Trump and the “paranoid style”

During the last year countless commentators have made the point that Donald Trump embodies the “paranoid style” in American politics that the political scientist Richard Hofstadter wrote about in his famous 1964 essay. A central feature of the style, which Hofstadter thought was “all but ineradicable”, is a tendency to believe in conspiracy theories – a tendency Trump certainly has. Moreover, with his election as president, the style seems to have a had what Hofstadter called a “consummatory triumph” in the United States – something that, he wrote, had up to that point only occurred in Germany. Thus it seems to me that we now have to rethink some of our assumptions about the differences between Europe and the United States. But what struck me reading Hofstadter’s essay now was not just the way Trump embodies the “paranoid style” but also something altogether stranger: he is in reality exactly what previous practitioners of the “paranoid style” feared.

In the essay, written against the background of the emergence of Barry Goldwater as the Republican candidate in the presidential election of 1964, Hofstadter traces the history of the “paranoid style” from imagined plots against America by the Illuminati in the eighteenth century and by Catholics in nineteenth century through to perceptions of ubiquitous Soviet influence in the second half of the twentieth century. In each case, what practitioners of “paranoid style” ultimately feared was that a foreign power might undermine American democracy and destroy the American way of life. Hofstadter quotes a speech from 1951 in which Senator Joseph McCarthy – a paradigmatic practitioner of the “paranoid style” in twentieth-century American politics – even suggested that Secretary of State George C. Marshall was a Soviet agent. Though Hofstadter does not mention it, the movie The Manchurian Candidate (1962) can also be seen as an expression (or indictment?) of the “paranoid style”.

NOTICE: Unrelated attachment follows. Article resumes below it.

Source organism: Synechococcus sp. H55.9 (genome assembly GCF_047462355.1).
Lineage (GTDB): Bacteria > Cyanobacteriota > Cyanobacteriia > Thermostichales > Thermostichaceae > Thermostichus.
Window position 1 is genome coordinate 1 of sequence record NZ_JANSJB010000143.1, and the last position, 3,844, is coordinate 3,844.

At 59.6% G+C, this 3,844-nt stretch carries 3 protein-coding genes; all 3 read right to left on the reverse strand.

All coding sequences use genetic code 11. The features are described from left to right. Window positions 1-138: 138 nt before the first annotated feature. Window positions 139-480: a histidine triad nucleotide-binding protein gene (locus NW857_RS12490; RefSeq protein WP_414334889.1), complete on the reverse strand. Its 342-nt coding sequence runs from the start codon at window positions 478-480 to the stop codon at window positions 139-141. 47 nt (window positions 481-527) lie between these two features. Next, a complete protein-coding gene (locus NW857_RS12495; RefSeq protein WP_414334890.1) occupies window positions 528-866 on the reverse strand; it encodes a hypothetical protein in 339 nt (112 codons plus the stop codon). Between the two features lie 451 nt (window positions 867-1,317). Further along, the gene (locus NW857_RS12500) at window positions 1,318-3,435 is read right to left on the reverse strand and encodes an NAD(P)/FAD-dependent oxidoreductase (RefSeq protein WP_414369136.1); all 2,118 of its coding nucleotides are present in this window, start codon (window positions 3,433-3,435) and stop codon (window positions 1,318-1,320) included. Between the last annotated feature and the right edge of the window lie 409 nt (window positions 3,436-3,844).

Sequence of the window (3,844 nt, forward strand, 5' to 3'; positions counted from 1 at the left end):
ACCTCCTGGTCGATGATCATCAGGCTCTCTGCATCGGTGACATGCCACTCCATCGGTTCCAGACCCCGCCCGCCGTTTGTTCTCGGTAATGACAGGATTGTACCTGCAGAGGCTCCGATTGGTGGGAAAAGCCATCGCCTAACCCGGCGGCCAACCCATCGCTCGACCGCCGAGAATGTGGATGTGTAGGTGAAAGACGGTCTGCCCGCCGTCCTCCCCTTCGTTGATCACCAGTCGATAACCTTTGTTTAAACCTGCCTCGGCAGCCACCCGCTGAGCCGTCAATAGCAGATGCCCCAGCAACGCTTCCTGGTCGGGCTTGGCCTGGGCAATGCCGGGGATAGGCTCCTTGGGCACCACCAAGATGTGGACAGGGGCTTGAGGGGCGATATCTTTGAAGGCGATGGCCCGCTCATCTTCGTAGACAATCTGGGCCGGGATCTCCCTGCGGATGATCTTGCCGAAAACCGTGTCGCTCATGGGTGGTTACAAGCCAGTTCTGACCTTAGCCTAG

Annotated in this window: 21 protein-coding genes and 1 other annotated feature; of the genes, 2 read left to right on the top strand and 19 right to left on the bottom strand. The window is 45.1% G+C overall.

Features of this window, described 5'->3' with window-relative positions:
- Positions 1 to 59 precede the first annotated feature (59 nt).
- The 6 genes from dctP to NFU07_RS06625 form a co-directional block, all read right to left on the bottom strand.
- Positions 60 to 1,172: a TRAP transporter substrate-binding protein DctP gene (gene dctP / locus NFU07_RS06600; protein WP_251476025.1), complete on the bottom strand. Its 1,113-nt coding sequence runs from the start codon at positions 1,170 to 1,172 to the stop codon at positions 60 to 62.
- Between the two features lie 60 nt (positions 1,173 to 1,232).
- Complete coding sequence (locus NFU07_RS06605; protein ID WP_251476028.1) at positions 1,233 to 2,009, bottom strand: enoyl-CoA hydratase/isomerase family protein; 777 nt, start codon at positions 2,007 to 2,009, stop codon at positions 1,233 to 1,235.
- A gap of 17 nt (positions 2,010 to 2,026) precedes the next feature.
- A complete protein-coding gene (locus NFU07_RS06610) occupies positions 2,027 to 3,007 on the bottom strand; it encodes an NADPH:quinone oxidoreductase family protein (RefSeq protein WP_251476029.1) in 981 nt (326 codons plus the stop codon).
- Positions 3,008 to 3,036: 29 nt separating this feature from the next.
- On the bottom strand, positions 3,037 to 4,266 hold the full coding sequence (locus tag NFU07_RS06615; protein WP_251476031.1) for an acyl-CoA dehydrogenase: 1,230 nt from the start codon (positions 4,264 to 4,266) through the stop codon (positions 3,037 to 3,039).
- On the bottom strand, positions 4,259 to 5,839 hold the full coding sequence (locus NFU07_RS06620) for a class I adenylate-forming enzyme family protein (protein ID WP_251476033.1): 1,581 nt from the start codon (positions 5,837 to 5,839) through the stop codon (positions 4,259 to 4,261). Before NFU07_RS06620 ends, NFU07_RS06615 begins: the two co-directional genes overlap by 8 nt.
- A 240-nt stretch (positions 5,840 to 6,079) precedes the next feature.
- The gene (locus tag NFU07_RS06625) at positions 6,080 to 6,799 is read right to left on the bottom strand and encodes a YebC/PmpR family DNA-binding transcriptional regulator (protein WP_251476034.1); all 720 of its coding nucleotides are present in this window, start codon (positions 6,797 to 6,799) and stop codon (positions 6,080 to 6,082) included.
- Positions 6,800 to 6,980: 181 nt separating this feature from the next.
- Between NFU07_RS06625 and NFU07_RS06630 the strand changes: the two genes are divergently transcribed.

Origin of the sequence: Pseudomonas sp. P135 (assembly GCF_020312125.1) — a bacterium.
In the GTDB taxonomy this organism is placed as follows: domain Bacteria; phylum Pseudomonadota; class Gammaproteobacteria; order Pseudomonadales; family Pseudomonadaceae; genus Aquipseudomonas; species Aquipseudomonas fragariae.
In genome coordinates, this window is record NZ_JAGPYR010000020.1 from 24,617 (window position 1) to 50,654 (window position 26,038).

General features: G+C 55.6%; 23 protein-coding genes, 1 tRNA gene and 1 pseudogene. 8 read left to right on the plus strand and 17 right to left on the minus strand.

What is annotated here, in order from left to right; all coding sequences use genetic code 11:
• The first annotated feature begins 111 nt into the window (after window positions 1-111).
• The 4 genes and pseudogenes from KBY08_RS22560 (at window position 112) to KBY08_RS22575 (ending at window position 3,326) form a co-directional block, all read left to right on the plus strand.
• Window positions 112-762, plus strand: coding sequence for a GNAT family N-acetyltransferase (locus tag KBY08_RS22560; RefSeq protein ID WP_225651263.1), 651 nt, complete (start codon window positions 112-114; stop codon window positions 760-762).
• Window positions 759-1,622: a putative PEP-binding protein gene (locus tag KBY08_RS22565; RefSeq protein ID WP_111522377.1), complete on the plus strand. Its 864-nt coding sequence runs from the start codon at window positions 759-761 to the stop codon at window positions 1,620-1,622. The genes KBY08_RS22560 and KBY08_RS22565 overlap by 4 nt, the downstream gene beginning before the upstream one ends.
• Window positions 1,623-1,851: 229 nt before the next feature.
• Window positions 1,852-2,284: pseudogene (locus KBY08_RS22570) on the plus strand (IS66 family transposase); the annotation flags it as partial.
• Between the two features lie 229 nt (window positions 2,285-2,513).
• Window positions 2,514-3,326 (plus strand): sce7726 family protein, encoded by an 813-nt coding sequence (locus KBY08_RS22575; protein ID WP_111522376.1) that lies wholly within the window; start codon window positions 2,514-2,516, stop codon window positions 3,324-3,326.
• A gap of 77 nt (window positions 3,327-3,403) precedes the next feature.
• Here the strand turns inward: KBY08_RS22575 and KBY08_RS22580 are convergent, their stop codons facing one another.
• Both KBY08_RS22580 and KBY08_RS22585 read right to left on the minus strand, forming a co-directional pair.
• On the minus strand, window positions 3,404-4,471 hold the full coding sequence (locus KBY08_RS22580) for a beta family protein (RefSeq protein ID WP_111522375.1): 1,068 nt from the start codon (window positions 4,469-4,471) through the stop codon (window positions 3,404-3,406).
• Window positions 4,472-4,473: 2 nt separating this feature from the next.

Yet much of what during the Cold War and during previous periods of history was conspiracy theory is now reality. A typical nineteenth-century tract quoted by Hofstadter warned Americans that the Catholic powers of continental Europe might “decide our elections, perplex our policy, inflame and divide the nation, break the bond of our union, and throw down our free institutions”. In 2016 Russia really did interfere in the U.S. presidential election – though what difference, if any, it made to the outcome remains unclear. We still do not fully understand the relationship of Trump to Russia, but there is a real question about whether he has been compromised in some way. These days, serious analysts wonder if Trump is a kind of real-life Manchurian Candidate. In short, this time the conspiracy is real. The odd thing is that instead of obsessing about this, today’s practitioners of the “paranoid style” seem not to care.

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